I have been back in the States for three weeks and have yet to blog about my trip to Japan!
A little background
My brother-in-law is in the Navy and he and my sister-in-law have lived all over the world. When they lived in cool places like Sicily or Hawaii, I had young children and really couldn’t go there. And we were getting out of debt.
About two years ago, they moved to Japan. DH and I talked about going, but when we found out they were leaving Japan in winter of 2015, we figured it was now or never. We scraped up the money, had a generous donation, and our awesome families said “yes” to watching the kids. So off we went.
As we planned to travel, we chose July because of the kids’ school schedule. It is the beginning of the rainy season and it is hot and humid in Japan at that time, but it was better than never going. And yes, it was overcast most of the time, but the only thing that affected was our view of Mt. Fuji, (we barely saw it through binoculars).
We took three planes over. I won’t bore you with the delays and sprint outside LAX to the international terminal, (I HATE LAX), but here are some things to know. If you are obese like me or over six feet tall, pay for the premium economy seat. Yes, it’s more, but you will be MUCH more comfortable on the 11 hour flight. I needed the lap belt extender and DH had his legs cramped. We had more leg room on the puddle jumper from Dulles to Norfolk!
When we got to Japan and met up with SIL, we hit the ground running. It was the best way to go!
We stayed in the Kanagawa Prefecture. Closest large city is Yokohama and Tokyo is not far at all. Most of the time we traveled by train, but we walked a lot, took the car a few places, and caught the bus a couple of times. There is one card you purchase and add yen as need be and that works on the buses and trains. Also in some vending machines.
Our first trip was with some other Americans to Taya Cavern. I wish I could show you the sculptures. They are breathtaking, but no cameras were allowed in the caverns. It’s an extensive cave carved into a hillside on the outskirts of Kamakura by Shingon Buddhist monks from 1192 until 1720. We got up close to antique carvings of Buddhas, Buddhist saints, fantastic creatures, and Mantras carved in kanji and Sanskrit.
There is a flame in memoriam of those killed at Hiroshima and Nagasaki and stones from ground zero.
Goddess of Mercy
A visit to the Goddess of Mercy in Ōfuna Kannon. Construction of the Temple began in 1929 by the Sōtō (Zen) Buddhist sect. The outline of the statue was complete by 1934 but work was suspended at the outbreak of the Pacific War. The Ofuna Kannon Society continued construction work in 1954 and the Temple was finally completed in 1960. The statue construction is that of sections of poured concrete and was performed entirely by hand. No concrete pump trucks were used. The surface of the statue is oft painted white. The statue itself contains a small museum and shrine and both are open for viewing.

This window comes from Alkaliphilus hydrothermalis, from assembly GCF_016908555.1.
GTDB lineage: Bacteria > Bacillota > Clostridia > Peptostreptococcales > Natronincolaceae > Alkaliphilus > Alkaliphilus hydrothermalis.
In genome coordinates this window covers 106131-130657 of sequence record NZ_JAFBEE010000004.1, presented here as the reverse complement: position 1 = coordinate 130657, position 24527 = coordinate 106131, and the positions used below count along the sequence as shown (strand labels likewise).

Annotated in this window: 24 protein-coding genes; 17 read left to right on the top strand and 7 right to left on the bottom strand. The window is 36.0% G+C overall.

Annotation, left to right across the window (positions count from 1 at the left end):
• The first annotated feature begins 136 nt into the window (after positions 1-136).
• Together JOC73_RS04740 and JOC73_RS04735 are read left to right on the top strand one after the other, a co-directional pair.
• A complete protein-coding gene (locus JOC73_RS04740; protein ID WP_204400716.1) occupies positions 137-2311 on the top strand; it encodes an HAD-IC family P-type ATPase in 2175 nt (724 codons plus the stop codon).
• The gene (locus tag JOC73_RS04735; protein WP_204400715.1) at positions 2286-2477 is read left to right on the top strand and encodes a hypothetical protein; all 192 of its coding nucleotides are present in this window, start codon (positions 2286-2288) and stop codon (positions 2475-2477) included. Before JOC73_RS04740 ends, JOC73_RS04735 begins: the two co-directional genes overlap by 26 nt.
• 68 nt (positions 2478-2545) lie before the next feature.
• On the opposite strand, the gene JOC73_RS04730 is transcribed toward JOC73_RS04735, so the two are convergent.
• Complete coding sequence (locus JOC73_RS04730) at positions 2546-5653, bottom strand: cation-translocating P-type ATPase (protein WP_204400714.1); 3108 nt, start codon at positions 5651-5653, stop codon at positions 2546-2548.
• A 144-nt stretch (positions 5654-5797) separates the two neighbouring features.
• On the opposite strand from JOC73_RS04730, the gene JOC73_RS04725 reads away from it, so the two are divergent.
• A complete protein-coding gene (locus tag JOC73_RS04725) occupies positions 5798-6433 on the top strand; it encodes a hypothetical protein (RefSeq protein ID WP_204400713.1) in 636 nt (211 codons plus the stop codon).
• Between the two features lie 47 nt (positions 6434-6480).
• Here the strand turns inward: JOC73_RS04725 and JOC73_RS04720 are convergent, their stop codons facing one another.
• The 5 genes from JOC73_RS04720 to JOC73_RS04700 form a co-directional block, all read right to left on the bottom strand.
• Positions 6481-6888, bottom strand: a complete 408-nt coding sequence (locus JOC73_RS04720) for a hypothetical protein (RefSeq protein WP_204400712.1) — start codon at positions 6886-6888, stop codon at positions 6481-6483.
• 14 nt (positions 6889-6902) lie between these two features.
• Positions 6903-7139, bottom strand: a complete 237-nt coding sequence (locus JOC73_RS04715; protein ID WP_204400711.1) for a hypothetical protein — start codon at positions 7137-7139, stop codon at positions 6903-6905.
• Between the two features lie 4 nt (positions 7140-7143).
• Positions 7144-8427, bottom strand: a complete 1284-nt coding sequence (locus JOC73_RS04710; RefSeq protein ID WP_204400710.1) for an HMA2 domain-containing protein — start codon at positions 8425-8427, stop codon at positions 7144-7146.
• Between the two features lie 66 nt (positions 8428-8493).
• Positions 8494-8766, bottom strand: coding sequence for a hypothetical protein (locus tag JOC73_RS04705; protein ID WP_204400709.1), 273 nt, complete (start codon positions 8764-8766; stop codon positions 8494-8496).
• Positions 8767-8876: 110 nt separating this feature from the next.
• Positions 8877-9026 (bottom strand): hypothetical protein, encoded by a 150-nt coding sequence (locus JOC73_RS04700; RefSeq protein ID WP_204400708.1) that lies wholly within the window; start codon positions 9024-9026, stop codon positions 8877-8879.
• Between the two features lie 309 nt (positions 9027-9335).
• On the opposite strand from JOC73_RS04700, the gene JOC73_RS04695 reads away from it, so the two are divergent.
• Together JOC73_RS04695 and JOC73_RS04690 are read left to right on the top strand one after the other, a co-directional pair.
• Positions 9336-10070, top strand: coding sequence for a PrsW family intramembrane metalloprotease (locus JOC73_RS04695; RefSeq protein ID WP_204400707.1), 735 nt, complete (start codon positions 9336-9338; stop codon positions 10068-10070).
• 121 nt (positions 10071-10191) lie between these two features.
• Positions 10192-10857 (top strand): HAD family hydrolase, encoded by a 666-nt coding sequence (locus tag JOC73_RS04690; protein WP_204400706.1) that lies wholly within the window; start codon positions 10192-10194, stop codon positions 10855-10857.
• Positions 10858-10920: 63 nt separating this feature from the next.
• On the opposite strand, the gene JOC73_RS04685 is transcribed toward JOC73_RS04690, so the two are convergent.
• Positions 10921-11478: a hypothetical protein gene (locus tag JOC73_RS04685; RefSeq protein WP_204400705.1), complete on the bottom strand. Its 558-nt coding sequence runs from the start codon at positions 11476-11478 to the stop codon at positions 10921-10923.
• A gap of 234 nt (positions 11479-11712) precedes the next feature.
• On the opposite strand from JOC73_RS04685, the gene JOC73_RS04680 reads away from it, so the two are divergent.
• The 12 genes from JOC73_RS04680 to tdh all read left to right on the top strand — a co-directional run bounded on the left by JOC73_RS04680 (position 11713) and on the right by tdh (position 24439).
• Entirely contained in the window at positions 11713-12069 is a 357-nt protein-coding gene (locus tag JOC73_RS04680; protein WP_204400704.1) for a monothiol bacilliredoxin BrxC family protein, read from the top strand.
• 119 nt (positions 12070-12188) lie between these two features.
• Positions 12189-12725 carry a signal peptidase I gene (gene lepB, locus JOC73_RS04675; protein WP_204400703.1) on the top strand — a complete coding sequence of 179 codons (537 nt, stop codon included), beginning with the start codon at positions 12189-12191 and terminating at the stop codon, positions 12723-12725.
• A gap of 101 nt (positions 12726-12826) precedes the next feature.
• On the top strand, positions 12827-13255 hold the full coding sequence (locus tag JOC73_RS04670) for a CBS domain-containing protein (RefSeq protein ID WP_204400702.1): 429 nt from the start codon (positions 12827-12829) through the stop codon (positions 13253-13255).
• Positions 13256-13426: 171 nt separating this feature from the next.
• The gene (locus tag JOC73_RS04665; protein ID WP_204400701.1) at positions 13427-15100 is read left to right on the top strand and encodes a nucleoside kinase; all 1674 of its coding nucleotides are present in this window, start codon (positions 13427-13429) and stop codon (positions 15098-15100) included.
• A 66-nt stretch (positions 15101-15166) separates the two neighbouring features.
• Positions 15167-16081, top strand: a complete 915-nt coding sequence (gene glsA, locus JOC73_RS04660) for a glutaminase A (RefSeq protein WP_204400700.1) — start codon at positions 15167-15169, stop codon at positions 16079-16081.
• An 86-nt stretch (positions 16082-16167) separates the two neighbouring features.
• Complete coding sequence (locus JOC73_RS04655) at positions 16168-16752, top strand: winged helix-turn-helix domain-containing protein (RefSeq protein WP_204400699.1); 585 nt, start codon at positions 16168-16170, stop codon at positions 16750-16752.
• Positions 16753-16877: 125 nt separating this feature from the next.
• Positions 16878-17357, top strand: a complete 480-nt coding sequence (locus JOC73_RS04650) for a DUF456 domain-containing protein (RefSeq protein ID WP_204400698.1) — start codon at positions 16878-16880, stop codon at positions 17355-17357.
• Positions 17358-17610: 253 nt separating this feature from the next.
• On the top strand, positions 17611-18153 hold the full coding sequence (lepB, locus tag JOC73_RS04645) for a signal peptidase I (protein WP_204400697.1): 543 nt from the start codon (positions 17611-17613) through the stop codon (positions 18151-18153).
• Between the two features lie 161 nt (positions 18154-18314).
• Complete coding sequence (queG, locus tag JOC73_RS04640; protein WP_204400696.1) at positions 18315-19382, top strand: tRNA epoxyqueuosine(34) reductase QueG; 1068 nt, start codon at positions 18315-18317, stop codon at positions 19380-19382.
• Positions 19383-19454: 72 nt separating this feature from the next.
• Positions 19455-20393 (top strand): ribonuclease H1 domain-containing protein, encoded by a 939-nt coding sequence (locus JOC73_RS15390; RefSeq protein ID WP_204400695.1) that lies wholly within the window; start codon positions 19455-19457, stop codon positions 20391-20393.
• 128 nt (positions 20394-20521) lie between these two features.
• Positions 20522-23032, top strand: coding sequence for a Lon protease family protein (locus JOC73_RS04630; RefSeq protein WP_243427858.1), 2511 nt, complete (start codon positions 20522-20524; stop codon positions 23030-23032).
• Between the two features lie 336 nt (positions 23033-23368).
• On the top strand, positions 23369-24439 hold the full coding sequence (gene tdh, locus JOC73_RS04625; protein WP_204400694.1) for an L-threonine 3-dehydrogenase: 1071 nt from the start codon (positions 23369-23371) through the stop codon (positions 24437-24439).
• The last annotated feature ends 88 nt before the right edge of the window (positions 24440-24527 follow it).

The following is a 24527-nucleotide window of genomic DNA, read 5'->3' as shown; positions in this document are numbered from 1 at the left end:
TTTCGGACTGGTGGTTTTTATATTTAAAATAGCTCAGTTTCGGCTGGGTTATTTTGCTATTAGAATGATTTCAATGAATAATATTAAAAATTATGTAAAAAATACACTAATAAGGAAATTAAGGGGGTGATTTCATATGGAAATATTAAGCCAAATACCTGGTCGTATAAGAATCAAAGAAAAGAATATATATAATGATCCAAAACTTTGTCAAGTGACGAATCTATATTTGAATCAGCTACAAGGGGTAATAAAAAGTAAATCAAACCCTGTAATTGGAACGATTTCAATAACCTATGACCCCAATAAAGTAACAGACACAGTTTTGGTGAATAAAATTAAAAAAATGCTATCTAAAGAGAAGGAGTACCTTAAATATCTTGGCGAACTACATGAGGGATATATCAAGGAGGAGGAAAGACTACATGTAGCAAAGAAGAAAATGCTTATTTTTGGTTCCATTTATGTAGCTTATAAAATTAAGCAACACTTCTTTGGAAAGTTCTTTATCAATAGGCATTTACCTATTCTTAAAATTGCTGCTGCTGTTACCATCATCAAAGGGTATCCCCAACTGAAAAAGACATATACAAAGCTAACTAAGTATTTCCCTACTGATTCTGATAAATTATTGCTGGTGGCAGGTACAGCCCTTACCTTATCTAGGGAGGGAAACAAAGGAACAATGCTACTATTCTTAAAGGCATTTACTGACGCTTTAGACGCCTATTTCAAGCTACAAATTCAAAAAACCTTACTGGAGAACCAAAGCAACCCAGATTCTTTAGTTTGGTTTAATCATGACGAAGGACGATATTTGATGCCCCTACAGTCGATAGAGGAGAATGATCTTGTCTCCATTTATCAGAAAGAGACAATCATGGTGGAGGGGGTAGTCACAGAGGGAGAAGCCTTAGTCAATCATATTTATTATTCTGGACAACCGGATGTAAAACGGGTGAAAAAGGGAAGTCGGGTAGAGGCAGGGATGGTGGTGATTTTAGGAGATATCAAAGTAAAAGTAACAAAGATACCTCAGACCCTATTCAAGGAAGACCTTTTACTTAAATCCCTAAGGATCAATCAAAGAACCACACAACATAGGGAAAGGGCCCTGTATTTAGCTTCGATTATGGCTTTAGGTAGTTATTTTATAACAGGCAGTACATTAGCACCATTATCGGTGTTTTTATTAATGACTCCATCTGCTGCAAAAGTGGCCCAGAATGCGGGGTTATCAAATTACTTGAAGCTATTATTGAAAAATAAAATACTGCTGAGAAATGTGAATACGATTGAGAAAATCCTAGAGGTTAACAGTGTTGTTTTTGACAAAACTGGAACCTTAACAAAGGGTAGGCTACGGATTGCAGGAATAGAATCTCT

Next day we caught the bus to Kamakura. There is a touristy shopping area there with a Miyazaki store with Totoro, Kiki, Ponyo and more!
At the end of shopping area is Tsurugaoka Hachimangu. It is a beautiful area with shrines and gardens. This shrine was originally built in 1063 and was moved it to its present location in 1191. The lotus wasn’t quite in bloom, but we did get to see one.
There was a large wooden structure with barrels of sake, known as sakedaru. The decoration of barrels known as kazaridaru signifies a spiritual connection and relationship between brewers and shrines for prosperity. Most brewers donate these sake barrels to shrines for Shinto ceremonies, rituals and festivals. Japanese believe that sake acts as a symbolic unification of Gods and people. (www.farmofminds.com/ai-nihon-kazaridaru-empty-barrels-of/)
On our last day, we headed back to Kamakura and visited the Big Buddha. He weighsabout 93 short tons and has survived 800 years. Even the great Kanto earthquake in 1923, but it did move him two feet!
Hiratsuka and the Tanabata Festival
On a rainy day, we went to the Tanabata Festival in Hirstsuka. Many towns had such a celebration, but this was while we were there. It celebrates the meeting of the deities Orihime and Hikoboshi (represented by the stars Vega and Altair respectively). According to legend, the Milky Way separates these lovers, and they are allowed to meet only once a year on the seventh day of the seventh lunar month of the lunisolar calendar. http://en.wikipedia.org/wiki/Tanabata
The festival was crowded, even though it was raining. It’s like many American festivals, there were balloons, vendors, games, and businesses selling their wares on the sidewalk. Over the streets were displays from local businesses. Some were even animated. And here, like all other places in Japan, the obsession with Disney, especially the movie Frozen, was displayed.
The seaside town is so gorgeous. There is a small park with monkeys and birds where you have a lovely view of the beach. On a clear day you can see Mt. Fuji. We squinted through binoculars and saw the outline of it. Too overcast.
Yokohama is a beautiful port town. It reminds me of my hometown area, only clean. Chinatown is the largest in Asia and one of the largest in the world.
If you EVER go to Yokohama, get the dead skin sucked off your feet by the Kiss Fish! These fish suck the dead skin off of your feet. My husband is extremely ticklish and the fish seemed to love him the most!